Anyone who gambles a few dollars on the lottery is aware that a normal, regular, popular smalltown couple from Dearborn, Mo., won half of last week's record $587.5 million Powerball jackpot.
It prompted The Morning File to fire off the following letter to Mark and Cindy Hill, former high school sweethearts in their early 50s with three adult sons and a 6-year-old adopted daughter:
I am so happy for you guys! You seem like such nice, normal people that I feel we'd be good friends if only we knew one another. As a matter of fact, that's why I'm writing.
I am so tired of seeing millions of dollars in this country fall in the hands of undeserving lottery winners who blow it on stupid purchases or CEOs of companies that go bankrupt or over-the-hill free agents signed by the Pirates. It is refreshing to see the bounty end up for once with hard-working people who want to use it wisely.
That's not to say you don't need some help reviewing all the possibilities of what to do with the $193 million you've received as your lump sum, after-tax payment. I couldn't help but notice you folks are from a town with all of 496 people, or about as many as are in the elevators in the U.S. Steel Tower at any given time.
This is where I can be of some value. While I may not have any financial planning background, I do have a bit of the big-city sophistication you guys are lacking, and thus know how to be on the lookout for people trying to take advantage of gullible, trusting, small-town folks.
Cindy noted it herself by saying: "You are going to get people coming out of the woodwork, and some of them may not be too sane."
So true! And I'm not just saying that as an embittered, jealous, unspeakably disappointed man who spent twice as much as your $10 on Wednesday's Powerball and upon looking at his useless numbers, screamed about the unfair blindness of the gambling gods in denying me what is rightfully mine. No, I'm agreeing simply because you need to hire people like me to protect you from being preyed upon.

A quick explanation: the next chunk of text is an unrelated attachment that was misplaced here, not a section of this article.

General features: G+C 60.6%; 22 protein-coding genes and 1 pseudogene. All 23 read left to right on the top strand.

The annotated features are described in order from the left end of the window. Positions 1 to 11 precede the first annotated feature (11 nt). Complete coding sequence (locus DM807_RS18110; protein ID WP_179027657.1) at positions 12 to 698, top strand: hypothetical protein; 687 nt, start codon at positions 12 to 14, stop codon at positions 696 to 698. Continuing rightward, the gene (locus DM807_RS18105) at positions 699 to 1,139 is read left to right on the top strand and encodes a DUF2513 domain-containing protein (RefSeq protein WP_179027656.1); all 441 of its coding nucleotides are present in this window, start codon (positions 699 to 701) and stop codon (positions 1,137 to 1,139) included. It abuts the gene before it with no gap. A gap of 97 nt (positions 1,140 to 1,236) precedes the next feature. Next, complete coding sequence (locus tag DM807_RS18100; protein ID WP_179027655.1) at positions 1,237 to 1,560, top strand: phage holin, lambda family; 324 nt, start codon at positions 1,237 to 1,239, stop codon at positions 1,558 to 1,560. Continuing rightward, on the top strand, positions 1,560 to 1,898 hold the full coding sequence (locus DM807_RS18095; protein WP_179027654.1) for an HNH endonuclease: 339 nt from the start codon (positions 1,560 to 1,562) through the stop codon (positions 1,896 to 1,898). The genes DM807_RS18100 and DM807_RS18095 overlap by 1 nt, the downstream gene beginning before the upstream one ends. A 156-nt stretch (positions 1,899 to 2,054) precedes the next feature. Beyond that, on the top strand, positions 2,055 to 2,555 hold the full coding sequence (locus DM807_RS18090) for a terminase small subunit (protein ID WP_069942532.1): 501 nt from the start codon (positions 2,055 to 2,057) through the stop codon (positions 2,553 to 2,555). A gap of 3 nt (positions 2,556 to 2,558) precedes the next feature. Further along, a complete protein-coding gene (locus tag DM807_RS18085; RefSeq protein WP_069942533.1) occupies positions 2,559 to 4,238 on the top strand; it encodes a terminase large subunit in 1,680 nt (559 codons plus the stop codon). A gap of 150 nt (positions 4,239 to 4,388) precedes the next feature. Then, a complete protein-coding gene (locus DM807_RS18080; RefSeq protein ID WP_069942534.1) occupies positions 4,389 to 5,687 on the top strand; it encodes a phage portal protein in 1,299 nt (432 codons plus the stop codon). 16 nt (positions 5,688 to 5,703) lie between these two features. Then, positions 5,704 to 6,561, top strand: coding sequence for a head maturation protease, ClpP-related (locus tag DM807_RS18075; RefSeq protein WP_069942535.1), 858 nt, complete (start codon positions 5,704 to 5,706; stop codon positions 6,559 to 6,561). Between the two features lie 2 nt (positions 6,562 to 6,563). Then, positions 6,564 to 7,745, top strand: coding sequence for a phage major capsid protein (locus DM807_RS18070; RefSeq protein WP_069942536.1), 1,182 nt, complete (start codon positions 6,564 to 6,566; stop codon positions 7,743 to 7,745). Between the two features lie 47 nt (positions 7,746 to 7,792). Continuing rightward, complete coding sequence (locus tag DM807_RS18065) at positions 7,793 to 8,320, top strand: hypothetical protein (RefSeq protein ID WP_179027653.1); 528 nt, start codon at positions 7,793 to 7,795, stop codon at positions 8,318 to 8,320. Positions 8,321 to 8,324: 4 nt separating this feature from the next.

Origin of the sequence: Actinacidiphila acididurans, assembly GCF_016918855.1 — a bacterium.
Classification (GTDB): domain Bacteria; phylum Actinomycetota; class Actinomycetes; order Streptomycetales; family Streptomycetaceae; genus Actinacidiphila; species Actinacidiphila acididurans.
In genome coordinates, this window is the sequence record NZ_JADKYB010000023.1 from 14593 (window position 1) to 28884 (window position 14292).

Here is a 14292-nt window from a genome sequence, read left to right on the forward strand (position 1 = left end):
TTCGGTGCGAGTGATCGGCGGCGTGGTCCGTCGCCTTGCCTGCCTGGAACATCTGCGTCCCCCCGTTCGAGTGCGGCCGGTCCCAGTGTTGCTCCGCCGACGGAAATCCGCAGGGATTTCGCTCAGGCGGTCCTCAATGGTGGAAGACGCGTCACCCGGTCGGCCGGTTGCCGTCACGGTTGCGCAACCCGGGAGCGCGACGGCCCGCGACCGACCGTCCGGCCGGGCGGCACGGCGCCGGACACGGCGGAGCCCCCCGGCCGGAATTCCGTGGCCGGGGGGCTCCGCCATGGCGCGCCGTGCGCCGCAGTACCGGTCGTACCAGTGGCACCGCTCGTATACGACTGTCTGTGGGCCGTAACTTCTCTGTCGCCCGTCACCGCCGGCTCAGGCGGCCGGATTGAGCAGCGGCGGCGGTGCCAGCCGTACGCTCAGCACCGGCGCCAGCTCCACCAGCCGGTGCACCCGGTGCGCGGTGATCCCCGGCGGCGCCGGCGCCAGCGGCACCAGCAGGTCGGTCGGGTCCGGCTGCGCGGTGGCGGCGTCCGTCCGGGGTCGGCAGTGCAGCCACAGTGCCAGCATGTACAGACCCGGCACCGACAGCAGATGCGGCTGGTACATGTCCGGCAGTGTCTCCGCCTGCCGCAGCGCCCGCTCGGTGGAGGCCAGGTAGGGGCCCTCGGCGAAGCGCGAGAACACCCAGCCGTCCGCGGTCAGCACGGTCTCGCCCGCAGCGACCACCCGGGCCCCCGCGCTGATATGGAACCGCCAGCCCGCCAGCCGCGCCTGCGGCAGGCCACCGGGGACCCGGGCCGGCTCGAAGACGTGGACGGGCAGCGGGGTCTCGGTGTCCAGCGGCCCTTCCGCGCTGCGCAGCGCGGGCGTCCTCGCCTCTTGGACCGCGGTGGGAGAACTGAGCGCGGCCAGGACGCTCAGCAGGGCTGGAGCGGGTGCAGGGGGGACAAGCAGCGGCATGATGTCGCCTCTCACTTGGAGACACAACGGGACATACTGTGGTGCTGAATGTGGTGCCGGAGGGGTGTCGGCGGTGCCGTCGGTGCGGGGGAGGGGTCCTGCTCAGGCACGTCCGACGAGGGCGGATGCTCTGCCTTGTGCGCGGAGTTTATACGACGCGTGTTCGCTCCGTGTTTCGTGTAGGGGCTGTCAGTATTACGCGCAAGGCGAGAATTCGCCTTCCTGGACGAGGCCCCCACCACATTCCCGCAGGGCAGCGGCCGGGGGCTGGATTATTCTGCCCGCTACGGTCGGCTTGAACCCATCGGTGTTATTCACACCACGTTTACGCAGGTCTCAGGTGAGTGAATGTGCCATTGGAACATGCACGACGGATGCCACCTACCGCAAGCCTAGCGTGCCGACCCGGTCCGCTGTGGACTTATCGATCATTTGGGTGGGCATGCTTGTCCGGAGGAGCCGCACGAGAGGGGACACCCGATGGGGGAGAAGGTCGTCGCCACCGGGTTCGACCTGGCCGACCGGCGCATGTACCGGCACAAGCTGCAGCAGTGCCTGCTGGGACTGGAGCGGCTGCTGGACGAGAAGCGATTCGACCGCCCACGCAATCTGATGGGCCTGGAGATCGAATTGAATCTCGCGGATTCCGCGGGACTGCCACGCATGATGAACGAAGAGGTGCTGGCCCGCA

I realize you don't know me from anything, but you didn't really know your adopted daughter before taking her into your home, and you took her anyway. You don't even need to take me into your home, although, wait, I did read that you are hoping to use some of your funds for another adoption.
I am available for that purpose, if you like. I realize you may be looking for someone younger than yourselves, but I already have table manners, don't play rap music obnoxiously loud in my bedroom and you won't ever have to drive me to soccer practice -- think about it.
Already, I sense trouble from the fact that you have three adult sons. As one who's been an adult son myself, I can tell you that they are nothing but sponges looking to come roost in your home and eat everything in your refrigerator. Good luck getting them to stand on their own two feet now that they know you've got all that money.
It's probably as good a time as any to send the three of them out of your lives. Let me play the bad guy and bag guy by carrying a million dollars to each to buy off their estrangement, and we'll scratch them off your list of worries forever.
It'll be harder getting rid of your friends looking for help as every one of the nearly 500 people in your town is probably claiming to be your longtime pal right now.
That's why I'd suggest we make a clean break. Get out of that godforsaken place in the middle of nowhere and let me set us up in a nice Wexford McMansion where you won't know anyone and they won't know you and we can live in peace.
This is an important time to avoid rash decisions that could lead to stupid squandering of your new wealth, so I encourage you to think about all proposals such as mine carefully. Just get back to me by tomorrow night, if you could, as I'd like to make a decision by week's end on whether I'm quitting my job.
Regardless, I'm happy now to be able to think of you both as friends and hope you'll feel the same about me, as a man can never have too many friends. And you can be sure if I ever win the Powerball, I'll be happy to share with you and help with whatever you need.
Gary Rotstein: firstname.lastname@example.org or 412-263-1255.